Last week, Comcast (NASDAQ:CMCSA) abandoned its takeover attempt of rival Time Warner Cable (UNKNOWN:TWC.DL). Addressing the abrupt change of plans on April 24, Comcast CEO Brian Roberts stated, "today, we move on," thanking employees of both companies for their "tireless efforts." Federal Communications Commission Chairman Tom Wheeler issued a statement as well, saying "Comcast and Time Warner Cable's decision to end Comcast's proposed acquisition is in the best interests of consumers."
This week brought better news for another large media merger, with The Wall Street Journal reporting that neither the FCC nor the Department of Justice have significant issues with the tie-up between AT&T (NYSE:T) and DIRECTV (NYSE:DTV.DL). Furthermore, the Journal cited AT&T tapping the bond markets for $17.5 billion to complete the deal as proof the company believes approval is fait accompli.
While it might seem the two deals are rather similar, they are not. Here's why AT&T's merger with satellite-TV provider DIRECTV will probably be approved while Comcast was forced to abandon its deal with Time Warner Cable.
Net neutrality awareness hurt Comcast and Time Warner Cable
Like many things in life, Comcast and Time Warner Cable simply had bad timing. In 2005, the FCC drew up rather light-touch principles on Internet regulation, but stopped short of an actual order. In 2010, the FCC voted on the Open Internet Order amid consumer concerns about net neutrality. Verizon made what is now widely considered a strategic error by getting the order vacated and forcing the FCC to apply Title II designation in order to enforce any net neutrality rules on Internet service providers. The FCC approved the new rules February 2014.
Unfortunately for Comcast and Time Warner Cable, this put the merger in the spotlight for foes as the combined entity would have over 50% broadband market share and be the largest ISP in 26 states. Meanwhile, DIRECTV and AT&T don't have anywhere near the combined ISP market share and have been mostly spared from the larger ISP conversation.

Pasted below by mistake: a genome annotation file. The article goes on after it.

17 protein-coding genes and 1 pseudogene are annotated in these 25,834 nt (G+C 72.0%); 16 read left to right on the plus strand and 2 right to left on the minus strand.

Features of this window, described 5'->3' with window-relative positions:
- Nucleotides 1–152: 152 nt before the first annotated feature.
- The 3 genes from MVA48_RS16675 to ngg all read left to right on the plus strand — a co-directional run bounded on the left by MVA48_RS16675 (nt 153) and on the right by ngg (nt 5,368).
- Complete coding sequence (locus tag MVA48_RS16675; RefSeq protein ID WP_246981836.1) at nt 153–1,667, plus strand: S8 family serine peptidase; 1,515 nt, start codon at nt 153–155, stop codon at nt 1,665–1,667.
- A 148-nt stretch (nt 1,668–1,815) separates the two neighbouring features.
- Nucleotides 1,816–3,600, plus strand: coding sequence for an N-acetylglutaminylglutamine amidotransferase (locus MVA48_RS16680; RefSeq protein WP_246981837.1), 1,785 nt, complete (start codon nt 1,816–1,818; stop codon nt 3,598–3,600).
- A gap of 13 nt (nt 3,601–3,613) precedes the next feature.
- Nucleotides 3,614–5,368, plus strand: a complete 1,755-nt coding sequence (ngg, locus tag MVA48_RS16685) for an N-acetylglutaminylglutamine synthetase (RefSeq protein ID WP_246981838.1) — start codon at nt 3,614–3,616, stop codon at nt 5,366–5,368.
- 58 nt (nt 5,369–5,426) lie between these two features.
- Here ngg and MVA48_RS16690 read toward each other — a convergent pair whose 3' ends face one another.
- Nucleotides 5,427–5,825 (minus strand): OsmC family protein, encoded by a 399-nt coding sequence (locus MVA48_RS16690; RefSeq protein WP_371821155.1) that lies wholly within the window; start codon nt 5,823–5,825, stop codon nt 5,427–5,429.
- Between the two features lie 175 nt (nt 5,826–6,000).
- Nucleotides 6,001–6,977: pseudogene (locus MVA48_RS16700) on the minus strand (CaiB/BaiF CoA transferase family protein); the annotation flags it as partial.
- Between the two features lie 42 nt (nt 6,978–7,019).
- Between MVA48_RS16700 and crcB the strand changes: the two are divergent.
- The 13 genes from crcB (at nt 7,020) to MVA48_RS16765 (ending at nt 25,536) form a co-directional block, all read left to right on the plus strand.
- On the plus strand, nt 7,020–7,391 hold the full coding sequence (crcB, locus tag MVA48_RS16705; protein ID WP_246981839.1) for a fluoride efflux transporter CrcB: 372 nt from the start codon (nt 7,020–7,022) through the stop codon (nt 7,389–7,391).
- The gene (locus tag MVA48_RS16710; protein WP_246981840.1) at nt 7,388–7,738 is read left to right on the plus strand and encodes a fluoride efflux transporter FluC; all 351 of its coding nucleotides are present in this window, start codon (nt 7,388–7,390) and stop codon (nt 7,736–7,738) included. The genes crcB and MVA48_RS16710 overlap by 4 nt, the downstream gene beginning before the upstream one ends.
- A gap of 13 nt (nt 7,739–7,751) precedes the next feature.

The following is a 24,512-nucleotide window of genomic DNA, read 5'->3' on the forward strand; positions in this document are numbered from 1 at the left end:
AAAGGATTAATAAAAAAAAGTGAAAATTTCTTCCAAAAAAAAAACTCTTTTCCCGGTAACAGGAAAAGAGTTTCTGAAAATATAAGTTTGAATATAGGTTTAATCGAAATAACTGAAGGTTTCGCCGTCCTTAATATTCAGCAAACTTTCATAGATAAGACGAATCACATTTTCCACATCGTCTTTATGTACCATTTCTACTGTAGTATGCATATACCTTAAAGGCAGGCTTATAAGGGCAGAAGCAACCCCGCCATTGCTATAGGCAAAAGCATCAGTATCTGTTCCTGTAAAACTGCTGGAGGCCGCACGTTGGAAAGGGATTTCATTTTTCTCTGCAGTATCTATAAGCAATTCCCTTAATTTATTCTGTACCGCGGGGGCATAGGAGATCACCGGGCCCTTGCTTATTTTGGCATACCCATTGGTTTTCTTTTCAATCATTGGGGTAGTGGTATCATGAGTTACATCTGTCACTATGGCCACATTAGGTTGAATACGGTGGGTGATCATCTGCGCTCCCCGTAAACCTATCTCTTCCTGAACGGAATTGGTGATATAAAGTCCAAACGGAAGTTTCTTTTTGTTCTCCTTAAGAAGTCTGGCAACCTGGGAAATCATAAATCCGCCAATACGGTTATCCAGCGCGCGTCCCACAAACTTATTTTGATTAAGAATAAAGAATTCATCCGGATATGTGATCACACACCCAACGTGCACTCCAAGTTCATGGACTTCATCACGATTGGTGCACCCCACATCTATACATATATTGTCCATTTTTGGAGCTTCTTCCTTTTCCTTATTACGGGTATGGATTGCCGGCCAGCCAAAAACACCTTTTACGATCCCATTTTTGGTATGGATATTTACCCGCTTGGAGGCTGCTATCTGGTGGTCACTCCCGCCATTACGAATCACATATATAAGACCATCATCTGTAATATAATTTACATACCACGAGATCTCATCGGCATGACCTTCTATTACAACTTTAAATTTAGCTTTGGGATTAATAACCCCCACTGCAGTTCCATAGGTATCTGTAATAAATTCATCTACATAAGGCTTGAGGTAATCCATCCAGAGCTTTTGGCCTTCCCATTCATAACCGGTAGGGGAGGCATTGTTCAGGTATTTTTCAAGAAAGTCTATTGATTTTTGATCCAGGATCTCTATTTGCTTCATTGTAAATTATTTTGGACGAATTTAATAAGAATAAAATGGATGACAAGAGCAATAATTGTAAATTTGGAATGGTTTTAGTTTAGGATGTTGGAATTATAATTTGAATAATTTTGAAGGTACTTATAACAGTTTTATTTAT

People don't like Comcast or Time Warner Cable
The differences between the two mergers in terms of customer satisfaction is rather stark. Last year's American Consumer Satisfaction Index found that AT&T and DIRECTV were the most-liked pay-TV providers, both with a 69% satisfaction rating. That's not great, but the overall subscription TV industry finished 30th out of 33 industries surveyed for overall satisfaction, with only ISPs and social media coming in lower.
On the other end of this spectrum were Comcast and Time Warner Cable. Of eight named providers, Comcast finished second from the bottom with a 60% satisfaction score. That title of worst-rated provider went to Time Warner Cable with a 56% rating. Both were well below the total average of 65%. Meanwhile, Comcast won Consumerist's "Worst Company" award in 2014 (Time Warner Cable made the quarterfinals) as another sign of the antipathy toward the company.
Content appeared to play a role as well
Perhaps the most shocking revelation about the failed Comcast-Time Warner Cable deal was reported by Variety. Apparently, the FCC wanted Comcast to spin off NBCUniversal, an entity Comcast has only owned outright for two years after buying General Electric out in early 2013. Variety reported Comcast execs viewed that requirement as a "non-starter." In Wheeler's comments, he specifically noted Comcast's "significant programming interests" as a reason for the merger not being in consumers' interests. Until now, opponents of the merger had not focused as much on content and programming as on cable TV and Internet service concerns.
In the end, however, it appears ISP and programming concerns might matter to the FCC more than pay TV. The combined AT&T and DIRECTV will be the largest U.S. pay-TV entity and would have rivaled the combined Comcast-Time Warner Cable behemoth, so if the surviving merger plan is approved, it will be hard to argue pay TV was a large factor in the FCC's decision.
Jamal Carnette owns shares of Apple, AT&T, and Verizon Communications. The Motley Fool recommends Apple, Google (A shares), Google (C shares), Netflix, and Verizon Communications. The Motley Fool owns shares of Apple, General Electric Company, Google (A shares), Google (C shares), and Netflix. Try any of our Foolish newsletter services free for 30 days. We Fools may not all hold the same opinions, but we all believe that considering a diverse range of insights makes us better investors. The Motley Fool has a disclosure policy.